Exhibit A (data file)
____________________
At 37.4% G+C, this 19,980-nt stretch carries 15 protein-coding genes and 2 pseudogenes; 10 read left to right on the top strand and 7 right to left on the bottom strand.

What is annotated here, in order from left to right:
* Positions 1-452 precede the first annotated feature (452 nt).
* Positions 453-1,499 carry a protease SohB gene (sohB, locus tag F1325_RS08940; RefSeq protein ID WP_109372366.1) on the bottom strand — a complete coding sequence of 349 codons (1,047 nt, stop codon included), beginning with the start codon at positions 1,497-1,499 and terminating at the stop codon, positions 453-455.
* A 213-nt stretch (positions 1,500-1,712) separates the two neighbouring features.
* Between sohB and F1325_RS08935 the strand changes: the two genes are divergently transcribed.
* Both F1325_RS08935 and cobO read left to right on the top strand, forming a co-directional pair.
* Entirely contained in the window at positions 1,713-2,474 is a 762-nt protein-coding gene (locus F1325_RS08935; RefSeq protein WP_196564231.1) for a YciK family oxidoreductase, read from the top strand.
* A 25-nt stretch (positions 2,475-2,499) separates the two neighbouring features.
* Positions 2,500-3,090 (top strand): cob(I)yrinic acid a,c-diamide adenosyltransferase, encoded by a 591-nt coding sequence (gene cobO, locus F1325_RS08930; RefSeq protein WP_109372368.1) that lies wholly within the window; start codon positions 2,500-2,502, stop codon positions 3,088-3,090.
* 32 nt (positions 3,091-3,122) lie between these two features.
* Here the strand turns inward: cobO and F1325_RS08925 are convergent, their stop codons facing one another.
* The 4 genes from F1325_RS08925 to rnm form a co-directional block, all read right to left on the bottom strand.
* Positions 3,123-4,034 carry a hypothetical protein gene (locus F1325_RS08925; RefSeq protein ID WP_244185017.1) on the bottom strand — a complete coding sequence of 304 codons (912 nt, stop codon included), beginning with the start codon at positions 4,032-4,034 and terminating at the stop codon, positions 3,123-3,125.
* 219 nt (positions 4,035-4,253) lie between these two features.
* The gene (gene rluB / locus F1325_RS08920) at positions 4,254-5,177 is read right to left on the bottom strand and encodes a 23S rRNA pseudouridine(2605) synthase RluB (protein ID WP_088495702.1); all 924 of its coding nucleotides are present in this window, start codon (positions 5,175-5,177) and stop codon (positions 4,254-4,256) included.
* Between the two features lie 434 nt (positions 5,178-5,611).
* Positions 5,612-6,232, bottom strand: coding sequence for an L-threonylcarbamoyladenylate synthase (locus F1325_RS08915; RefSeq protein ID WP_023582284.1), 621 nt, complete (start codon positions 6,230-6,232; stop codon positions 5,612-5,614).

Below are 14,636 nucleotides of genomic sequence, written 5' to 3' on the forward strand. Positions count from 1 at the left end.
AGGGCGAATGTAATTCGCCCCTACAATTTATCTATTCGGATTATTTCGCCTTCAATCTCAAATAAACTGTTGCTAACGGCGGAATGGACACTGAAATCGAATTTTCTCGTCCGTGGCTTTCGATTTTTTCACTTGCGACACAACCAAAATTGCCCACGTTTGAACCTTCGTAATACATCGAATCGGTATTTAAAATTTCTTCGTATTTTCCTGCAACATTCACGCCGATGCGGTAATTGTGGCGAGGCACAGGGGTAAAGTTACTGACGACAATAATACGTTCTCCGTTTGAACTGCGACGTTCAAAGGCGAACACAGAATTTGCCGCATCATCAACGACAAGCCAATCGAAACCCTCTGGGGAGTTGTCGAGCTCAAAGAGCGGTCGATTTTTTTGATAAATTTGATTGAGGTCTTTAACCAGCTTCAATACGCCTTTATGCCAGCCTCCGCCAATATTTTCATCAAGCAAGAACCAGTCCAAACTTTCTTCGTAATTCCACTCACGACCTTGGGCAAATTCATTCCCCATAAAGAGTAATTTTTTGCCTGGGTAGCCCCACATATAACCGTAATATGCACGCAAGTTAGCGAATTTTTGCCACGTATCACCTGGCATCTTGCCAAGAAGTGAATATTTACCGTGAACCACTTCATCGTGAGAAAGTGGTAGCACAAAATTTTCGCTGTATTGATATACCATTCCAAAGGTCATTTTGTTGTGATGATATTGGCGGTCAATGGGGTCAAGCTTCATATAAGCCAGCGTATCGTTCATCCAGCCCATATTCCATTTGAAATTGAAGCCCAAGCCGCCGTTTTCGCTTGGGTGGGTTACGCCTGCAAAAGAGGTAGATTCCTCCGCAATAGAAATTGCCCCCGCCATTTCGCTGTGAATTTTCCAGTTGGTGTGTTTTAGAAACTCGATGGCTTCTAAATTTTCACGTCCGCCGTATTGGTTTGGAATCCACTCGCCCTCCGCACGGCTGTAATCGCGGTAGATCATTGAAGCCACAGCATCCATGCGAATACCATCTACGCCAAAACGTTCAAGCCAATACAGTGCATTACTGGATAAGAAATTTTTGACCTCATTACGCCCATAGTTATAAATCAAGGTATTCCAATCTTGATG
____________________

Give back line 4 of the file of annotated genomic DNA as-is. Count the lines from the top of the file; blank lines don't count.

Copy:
* Positions 453-1,499 carry a protease SohB gene (sohB, locus tag F1325_RS08940; RefSeq protein ID WP_109372366.1) on the bottom strand — a complete coding sequence of 349 codons (1,047 nt, stop codon included), beginning with the start codon at positions 1,497-1,499 and terminating at the stop codon, positions 453-455.